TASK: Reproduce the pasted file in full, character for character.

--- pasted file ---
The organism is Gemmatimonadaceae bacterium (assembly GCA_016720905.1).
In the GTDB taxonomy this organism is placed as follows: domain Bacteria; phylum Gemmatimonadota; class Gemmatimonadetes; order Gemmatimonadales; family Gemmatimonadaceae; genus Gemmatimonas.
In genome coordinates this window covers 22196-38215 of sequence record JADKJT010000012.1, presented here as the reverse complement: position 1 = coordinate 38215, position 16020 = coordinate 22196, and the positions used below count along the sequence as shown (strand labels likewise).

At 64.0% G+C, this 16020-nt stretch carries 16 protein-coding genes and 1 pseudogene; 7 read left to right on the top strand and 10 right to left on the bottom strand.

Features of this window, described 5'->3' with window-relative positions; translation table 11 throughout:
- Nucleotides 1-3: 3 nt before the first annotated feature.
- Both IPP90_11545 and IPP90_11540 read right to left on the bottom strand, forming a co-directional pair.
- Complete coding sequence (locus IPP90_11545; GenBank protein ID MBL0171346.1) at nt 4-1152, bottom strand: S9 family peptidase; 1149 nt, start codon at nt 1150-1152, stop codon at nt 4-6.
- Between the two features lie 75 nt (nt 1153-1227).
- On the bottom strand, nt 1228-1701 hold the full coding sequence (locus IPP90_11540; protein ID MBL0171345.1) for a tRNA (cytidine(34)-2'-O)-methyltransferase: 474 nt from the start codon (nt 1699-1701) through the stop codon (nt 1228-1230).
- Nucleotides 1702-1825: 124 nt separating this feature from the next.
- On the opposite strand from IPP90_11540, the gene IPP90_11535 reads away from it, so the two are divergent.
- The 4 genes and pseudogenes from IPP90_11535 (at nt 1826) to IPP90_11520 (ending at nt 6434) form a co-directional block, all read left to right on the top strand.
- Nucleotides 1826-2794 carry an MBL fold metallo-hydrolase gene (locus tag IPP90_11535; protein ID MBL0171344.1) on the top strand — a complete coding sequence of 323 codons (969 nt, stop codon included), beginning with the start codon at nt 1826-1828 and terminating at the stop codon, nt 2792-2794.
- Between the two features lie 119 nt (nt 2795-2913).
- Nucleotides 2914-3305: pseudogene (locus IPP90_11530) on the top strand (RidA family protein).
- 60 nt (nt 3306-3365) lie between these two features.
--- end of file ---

The organism is Gemmatimonadaceae bacterium (assembly GCA_016720905.1).
In the GTDB taxonomy this organism is placed as follows: domain Bacteria; phylum Gemmatimonadota; class Gemmatimonadetes; order Gemmatimonadales; family Gemmatimonadaceae; genus Gemmatimonas.
In genome coordinates this window covers 22196-38215 of sequence record JADKJT010000012.1, presented here as the reverse complement: position 1 = coordinate 38215, position 16020 = coordinate 22196, and the positions used below count along the sequence as shown (strand labels likewise).

At 64.0% G+C, this 16020-nt stretch carries 16 protein-coding genes and 1 pseudogene; 7 read left to right on the top strand and 10 right to left on the bottom strand.

Features of this window, described 5'->3' with window-relative positions; translation table 11 throughout:
- Nucleotides 1-3: 3 nt before the first annotated feature.
- Both IPP90_11545 and IPP90_11540 read right to left on the bottom strand, forming a co-directional pair.
- Complete coding sequence (locus IPP90_11545; GenBank protein ID MBL0171346.1) at nt 4-1152, bottom strand: S9 family peptidase; 1149 nt, start codon at nt 1150-1152, stop codon at nt 4-6.
- Between the two features lie 75 nt (nt 1153-1227).
- On the bottom strand, nt 1228-1701 hold the full coding sequence (locus IPP90_11540; protein ID MBL0171345.1) for a tRNA (cytidine(34)-2'-O)-methyltransferase: 474 nt from the start codon (nt 1699-1701) through the stop codon (nt 1228-1230).
- Nucleotides 1702-1825: 124 nt separating this feature from the next.
- On the opposite strand from IPP90_11540, the gene IPP90_11535 reads away from it, so the two are divergent.
- The 4 genes and pseudogenes from IPP90_11535 (at nt 1826) to IPP90_11520 (ending at nt 6434) form a co-directional block, all read left to right on the top strand.
- Nucleotides 1826-2794 carry an MBL fold metallo-hydrolase gene (locus tag IPP90_11535; protein ID MBL0171344.1) on the top strand — a complete coding sequence of 323 codons (969 nt, stop codon included), beginning with the start codon at nt 1826-1828 and terminating at the stop codon, nt 2792-2794.
- Between the two features lie 119 nt (nt 2795-2913).
- Nucleotides 2914-3305: pseudogene (locus IPP90_11530) on the top strand (RidA family protein).
- 60 nt (nt 3306-3365) lie between these two features.